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Snakebite

Territorial Governors
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Everything posted by Snakebite

  1. Here are the Dirty Buggers. They follow me around all over the country, and the change their appearance so that I don't spot them right off!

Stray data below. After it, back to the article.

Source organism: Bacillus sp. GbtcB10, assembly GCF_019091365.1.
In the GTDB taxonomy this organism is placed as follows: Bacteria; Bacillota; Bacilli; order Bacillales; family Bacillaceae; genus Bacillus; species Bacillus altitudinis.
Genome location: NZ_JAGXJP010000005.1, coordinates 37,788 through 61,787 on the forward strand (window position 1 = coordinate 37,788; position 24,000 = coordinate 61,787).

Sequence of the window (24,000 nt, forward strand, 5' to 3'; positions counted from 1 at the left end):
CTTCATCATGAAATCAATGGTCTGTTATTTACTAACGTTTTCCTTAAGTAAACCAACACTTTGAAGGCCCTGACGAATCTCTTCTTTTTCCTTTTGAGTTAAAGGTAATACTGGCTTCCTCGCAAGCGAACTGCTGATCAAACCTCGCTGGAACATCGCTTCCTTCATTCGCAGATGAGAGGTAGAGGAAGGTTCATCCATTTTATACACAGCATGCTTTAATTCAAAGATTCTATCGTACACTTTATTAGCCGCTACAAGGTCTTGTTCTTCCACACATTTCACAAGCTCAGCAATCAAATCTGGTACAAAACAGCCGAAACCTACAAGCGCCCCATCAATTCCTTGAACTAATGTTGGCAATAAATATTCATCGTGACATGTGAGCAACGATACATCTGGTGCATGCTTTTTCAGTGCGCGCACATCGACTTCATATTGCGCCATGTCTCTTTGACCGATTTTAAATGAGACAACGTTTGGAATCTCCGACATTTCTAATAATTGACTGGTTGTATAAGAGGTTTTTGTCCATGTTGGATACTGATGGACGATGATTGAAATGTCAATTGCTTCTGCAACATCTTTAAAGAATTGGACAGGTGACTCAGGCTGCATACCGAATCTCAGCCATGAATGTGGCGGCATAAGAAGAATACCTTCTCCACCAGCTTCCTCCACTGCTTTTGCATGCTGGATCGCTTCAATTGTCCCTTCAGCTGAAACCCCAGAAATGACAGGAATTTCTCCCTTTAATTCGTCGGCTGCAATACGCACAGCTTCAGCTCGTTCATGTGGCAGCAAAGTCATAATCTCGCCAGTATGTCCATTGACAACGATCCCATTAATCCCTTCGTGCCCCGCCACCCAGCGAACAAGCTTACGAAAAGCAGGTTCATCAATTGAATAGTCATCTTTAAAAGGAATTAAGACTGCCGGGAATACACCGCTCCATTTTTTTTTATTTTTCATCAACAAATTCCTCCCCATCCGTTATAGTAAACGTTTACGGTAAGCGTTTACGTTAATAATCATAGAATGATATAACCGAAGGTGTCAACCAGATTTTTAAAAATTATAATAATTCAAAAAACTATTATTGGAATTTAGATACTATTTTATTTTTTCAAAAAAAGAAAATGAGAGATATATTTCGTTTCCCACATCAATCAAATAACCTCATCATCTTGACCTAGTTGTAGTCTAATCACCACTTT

2. Ain’t no doubt that the Spotters play an important part in this Game. They need to be diligent in their work, and realize that they can become tired, and should seek relief or be relieved when their concentration is dwindling. Since they provide feedback to the T.O. upon which calls are made, they ought to be reasonably familiar with the rules of the game. The books do a good job defining the things that the Spotter should do. Benefit of the Doubt is a good thing as long as it is not over used. The old adage (certainly not anything from the rule books) that if you don’t see a miss, then it is a hit, does not work at every range or stage. It has a great deal of merit, but is only pertinent on stages where a clean miss can be seen. Stages with vegetation behind the targets make it difficult to see a clean miss. No doubt that Stage writing can have an effect upon the ability of Spotters to see all the targets depending upon prop placement. Buildings can often make it difficult for all Spotters to see the targets. Writers would do well to consider that. It is often possible to cut another opening in the prop to facilitate the Spotters view. Of course in the case where Spotter viewing is extremely difficult, Knock Down targets can really help. I like the occasional stage that allows the shooter to choose what order things are done or shot, but IMO, the particular area that the scenario is played out on needs to be considered. In a wide open area, Spotters should be able to keep up, and like has been mentioned, once a good shooters does it, virtually everyone will do it the same way. At the “End of the Day”, one fact remains true, All Spotters are Dirty, Rotten, Cheatin, Liars, every time I get a miss I tell them so! We are a self-regulating game. All of our functions are performed by all of us. Some of us are better at it than others. We should all strive to do our best, and continue to learn as we move along. The major reason that the RO courses were set up was to improve in this area. I never failed to spend a little extra time in the RO Course instruction when it came to advising the Spotters on how to do their job effectively. Next shooter Please. Snakebite